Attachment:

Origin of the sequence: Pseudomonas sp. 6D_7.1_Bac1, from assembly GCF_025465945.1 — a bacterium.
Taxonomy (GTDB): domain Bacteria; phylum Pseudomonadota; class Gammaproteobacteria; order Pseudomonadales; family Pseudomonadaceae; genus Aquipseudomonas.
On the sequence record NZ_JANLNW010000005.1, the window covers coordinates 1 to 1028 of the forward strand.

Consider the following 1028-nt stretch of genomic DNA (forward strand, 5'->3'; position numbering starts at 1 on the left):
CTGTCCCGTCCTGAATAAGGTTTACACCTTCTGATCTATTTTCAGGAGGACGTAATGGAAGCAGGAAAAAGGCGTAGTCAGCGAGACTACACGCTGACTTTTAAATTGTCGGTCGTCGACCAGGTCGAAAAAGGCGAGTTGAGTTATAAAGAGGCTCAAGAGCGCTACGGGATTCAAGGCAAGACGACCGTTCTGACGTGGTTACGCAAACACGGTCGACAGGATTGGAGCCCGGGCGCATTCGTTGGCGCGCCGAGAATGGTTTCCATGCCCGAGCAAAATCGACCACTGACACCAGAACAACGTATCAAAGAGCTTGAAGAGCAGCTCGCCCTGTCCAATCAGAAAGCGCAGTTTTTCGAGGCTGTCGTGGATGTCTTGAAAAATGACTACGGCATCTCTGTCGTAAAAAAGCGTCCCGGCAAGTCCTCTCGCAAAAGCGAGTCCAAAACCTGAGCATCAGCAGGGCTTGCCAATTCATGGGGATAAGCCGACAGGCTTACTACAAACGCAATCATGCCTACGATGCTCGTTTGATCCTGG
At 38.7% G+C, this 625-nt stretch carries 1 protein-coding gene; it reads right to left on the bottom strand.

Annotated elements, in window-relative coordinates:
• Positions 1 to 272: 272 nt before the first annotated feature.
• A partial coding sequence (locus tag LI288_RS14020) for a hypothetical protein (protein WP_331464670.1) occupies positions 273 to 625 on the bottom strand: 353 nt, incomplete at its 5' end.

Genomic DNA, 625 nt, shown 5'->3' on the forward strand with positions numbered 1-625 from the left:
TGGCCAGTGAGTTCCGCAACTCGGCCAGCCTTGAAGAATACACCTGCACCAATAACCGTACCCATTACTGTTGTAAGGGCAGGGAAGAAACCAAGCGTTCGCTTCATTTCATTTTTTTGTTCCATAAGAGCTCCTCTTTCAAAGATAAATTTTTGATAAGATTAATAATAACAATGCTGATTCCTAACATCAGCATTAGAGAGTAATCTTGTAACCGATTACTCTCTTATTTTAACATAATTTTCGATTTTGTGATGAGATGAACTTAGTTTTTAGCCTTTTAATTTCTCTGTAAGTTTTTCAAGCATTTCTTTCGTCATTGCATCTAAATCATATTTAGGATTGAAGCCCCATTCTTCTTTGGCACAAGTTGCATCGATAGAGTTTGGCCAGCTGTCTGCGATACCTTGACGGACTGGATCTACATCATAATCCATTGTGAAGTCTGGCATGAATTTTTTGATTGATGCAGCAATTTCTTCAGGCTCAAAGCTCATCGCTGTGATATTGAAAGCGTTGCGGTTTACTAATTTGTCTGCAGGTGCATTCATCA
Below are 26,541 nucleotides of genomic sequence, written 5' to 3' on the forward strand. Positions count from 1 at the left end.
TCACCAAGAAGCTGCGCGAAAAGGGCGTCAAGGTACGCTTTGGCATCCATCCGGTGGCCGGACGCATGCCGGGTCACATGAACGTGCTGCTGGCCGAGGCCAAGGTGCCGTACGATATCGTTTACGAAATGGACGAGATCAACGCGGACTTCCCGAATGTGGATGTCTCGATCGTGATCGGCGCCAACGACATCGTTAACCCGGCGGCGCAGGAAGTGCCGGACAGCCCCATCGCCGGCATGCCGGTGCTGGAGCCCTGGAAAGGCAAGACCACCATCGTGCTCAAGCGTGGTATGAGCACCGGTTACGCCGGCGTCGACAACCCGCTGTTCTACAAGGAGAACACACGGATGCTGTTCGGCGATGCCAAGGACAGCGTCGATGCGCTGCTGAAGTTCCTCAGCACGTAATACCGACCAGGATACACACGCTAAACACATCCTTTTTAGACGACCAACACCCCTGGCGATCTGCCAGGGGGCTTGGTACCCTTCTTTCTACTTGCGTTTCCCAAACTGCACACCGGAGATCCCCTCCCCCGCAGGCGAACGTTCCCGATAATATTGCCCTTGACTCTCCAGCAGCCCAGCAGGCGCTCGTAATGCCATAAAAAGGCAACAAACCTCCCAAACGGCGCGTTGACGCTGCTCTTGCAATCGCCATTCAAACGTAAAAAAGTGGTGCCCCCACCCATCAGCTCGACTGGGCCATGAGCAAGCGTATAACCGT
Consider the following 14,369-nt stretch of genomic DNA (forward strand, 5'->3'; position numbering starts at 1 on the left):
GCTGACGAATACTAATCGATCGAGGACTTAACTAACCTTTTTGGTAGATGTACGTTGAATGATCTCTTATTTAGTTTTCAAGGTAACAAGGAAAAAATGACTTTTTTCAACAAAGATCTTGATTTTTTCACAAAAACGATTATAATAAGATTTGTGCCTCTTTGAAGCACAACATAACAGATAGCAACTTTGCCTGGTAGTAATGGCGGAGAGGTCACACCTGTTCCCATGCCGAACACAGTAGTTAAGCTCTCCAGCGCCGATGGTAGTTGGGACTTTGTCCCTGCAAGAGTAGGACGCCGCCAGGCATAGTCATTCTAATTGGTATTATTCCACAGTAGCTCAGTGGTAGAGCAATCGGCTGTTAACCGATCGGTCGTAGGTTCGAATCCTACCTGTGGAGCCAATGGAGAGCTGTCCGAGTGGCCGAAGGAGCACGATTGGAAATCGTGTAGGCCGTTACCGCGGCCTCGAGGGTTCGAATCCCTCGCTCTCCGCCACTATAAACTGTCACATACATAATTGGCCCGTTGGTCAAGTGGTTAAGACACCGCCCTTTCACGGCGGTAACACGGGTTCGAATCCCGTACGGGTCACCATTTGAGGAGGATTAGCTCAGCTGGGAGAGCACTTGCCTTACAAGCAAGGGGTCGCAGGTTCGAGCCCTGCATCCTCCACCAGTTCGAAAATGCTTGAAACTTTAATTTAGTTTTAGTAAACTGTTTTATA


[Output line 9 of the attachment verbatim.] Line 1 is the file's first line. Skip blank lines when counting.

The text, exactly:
• A partial coding sequence (locus tag LI288_RS14020) for a hypothetical protein (protein WP_331464670.1) occupies positions 273 to 625 on the bottom strand: 353 nt, incomplete at its 5' end.